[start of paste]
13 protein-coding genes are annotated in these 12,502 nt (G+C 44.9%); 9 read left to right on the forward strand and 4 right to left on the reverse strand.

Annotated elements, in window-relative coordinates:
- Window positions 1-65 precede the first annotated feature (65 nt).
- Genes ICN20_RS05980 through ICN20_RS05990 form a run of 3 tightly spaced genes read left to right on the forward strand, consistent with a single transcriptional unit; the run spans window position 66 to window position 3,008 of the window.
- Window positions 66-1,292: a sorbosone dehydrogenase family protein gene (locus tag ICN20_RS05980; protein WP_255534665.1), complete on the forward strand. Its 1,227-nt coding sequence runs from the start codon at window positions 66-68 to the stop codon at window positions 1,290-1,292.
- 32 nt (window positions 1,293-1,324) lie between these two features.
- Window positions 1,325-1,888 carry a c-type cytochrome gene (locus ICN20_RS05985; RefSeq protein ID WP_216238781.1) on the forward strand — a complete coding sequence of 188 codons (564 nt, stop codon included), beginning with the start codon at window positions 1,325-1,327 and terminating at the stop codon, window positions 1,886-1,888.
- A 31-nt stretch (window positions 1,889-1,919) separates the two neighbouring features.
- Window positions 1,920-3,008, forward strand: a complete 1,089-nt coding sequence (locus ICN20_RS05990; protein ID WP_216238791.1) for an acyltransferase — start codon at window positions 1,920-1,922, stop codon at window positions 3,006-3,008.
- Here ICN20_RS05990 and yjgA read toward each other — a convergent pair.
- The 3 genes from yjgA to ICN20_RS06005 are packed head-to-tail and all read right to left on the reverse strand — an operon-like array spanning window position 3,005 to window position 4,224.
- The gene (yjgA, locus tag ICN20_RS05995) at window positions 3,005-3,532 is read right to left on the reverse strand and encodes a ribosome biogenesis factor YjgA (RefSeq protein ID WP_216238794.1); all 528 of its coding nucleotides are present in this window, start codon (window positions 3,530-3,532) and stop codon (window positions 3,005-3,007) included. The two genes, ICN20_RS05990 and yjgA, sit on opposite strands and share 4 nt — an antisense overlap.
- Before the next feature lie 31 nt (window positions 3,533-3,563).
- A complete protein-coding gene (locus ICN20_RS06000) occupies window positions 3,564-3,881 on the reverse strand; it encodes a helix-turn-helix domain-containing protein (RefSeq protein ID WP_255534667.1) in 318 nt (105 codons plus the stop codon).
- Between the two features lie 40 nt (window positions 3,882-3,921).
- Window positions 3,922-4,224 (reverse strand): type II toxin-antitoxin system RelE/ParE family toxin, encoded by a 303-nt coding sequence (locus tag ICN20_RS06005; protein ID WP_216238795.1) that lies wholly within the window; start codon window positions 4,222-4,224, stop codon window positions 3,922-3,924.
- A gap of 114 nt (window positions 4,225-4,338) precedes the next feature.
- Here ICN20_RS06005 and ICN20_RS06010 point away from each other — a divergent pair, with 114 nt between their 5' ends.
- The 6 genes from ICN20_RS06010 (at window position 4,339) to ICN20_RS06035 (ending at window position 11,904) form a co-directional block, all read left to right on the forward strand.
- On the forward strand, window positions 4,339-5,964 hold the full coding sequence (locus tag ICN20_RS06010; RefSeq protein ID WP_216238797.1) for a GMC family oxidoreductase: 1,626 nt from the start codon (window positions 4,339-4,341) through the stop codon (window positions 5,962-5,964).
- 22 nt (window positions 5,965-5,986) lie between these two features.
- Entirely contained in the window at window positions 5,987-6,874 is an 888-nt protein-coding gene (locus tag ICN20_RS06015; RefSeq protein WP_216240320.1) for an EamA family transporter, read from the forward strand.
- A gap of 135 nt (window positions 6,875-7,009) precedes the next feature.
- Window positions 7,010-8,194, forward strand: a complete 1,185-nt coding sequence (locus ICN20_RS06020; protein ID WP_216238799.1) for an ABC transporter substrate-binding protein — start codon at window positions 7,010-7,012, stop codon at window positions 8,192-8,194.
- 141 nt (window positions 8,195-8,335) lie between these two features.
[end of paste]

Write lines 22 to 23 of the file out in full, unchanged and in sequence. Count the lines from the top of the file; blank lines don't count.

- Entirely contained in the window at window positions 5,987-6,874 is an 888-nt protein-coding gene (locus tag ICN20_RS06015; RefSeq protein WP_216240320.1) for an EamA family transporter, read from the forward strand.
- A gap of 135 nt (window positions 6,875-7,009) precedes the next feature.